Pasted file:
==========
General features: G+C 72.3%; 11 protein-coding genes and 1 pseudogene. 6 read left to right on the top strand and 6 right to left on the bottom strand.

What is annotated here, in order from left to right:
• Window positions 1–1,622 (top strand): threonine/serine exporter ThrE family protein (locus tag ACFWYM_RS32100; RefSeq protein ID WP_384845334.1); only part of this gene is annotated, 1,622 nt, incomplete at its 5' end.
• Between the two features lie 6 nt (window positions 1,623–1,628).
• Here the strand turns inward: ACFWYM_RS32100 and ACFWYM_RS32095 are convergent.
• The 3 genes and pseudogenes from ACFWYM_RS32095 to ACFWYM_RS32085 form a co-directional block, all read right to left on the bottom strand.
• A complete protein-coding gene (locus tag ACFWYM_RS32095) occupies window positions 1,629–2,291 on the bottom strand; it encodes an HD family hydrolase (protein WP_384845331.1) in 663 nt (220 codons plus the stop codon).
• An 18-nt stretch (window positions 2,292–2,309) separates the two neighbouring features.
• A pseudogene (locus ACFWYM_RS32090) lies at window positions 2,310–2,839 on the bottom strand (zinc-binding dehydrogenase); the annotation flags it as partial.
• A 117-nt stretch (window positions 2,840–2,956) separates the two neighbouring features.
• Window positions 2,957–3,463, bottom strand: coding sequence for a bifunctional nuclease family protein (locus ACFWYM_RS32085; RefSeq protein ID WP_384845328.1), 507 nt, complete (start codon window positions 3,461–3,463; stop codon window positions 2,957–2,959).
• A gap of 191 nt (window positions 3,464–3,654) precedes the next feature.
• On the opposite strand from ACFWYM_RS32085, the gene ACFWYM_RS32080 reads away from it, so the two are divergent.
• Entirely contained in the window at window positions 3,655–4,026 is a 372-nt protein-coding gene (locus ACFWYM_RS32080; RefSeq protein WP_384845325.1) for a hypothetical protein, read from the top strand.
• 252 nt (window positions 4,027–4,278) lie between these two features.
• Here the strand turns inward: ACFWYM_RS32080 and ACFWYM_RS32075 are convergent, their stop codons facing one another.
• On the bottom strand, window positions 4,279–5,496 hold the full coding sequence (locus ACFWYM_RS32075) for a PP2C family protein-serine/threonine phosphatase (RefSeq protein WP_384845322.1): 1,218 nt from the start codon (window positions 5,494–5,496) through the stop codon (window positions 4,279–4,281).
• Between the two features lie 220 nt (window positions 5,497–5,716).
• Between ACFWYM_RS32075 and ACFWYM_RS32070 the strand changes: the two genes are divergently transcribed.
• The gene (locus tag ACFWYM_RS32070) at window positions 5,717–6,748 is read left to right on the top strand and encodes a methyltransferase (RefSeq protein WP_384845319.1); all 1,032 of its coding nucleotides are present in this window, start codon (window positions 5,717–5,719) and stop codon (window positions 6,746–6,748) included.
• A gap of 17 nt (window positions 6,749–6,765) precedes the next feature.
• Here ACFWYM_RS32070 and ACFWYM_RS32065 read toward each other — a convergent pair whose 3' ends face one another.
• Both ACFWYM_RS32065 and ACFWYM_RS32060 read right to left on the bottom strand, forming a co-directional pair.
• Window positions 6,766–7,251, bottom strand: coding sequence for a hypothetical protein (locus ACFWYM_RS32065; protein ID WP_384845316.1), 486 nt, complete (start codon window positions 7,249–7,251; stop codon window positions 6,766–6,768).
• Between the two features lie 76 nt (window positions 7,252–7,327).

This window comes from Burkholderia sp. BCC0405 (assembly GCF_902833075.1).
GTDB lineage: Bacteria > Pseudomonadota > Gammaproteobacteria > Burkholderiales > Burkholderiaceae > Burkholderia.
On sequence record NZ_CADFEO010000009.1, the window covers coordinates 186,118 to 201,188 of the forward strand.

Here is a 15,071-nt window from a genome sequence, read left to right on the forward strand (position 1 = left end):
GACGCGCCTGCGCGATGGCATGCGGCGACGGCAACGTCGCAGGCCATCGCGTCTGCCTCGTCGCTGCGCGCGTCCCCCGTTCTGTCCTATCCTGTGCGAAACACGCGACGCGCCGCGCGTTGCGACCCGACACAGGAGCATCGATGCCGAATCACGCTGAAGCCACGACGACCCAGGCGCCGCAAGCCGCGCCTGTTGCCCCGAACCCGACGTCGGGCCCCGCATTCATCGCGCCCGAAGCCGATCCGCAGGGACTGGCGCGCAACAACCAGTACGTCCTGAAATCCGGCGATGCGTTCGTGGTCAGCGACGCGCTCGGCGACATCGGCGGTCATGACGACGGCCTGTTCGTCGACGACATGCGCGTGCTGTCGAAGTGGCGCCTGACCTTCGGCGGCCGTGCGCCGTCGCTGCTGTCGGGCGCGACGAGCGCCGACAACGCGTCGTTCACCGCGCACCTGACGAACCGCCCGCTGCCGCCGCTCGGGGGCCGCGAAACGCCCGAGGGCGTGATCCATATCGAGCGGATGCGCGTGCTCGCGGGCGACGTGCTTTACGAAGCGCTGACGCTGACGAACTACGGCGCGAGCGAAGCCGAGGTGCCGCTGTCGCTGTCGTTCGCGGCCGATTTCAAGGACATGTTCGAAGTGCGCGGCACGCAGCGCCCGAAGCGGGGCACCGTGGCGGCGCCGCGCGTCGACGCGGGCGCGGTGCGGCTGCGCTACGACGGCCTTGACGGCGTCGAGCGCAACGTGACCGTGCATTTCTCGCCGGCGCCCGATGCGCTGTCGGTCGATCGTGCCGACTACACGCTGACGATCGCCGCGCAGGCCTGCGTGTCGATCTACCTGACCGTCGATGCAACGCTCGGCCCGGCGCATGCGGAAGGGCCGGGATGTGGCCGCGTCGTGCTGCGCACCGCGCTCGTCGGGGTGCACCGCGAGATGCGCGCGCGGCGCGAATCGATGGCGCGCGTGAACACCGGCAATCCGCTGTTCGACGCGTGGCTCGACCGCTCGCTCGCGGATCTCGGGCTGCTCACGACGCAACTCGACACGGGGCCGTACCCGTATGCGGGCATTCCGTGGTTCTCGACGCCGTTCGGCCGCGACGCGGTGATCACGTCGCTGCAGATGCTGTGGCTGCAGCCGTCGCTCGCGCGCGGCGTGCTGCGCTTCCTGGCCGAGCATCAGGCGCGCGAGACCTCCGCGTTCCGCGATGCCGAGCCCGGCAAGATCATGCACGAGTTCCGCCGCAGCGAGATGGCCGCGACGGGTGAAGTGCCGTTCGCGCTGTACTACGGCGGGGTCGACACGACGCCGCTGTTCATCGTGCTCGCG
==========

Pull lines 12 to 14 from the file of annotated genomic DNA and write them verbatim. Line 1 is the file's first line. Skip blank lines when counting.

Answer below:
• A gap of 191 nt (window positions 3,464–3,654) precedes the next feature.
• On the opposite strand from ACFWYM_RS32085, the gene ACFWYM_RS32080 reads away from it, so the two are divergent.
• Entirely contained in the window at window positions 3,655–4,026 is a 372-nt protein-coding gene (locus ACFWYM_RS32080; RefSeq protein WP_384845325.1) for a hypothetical protein, read from the top strand.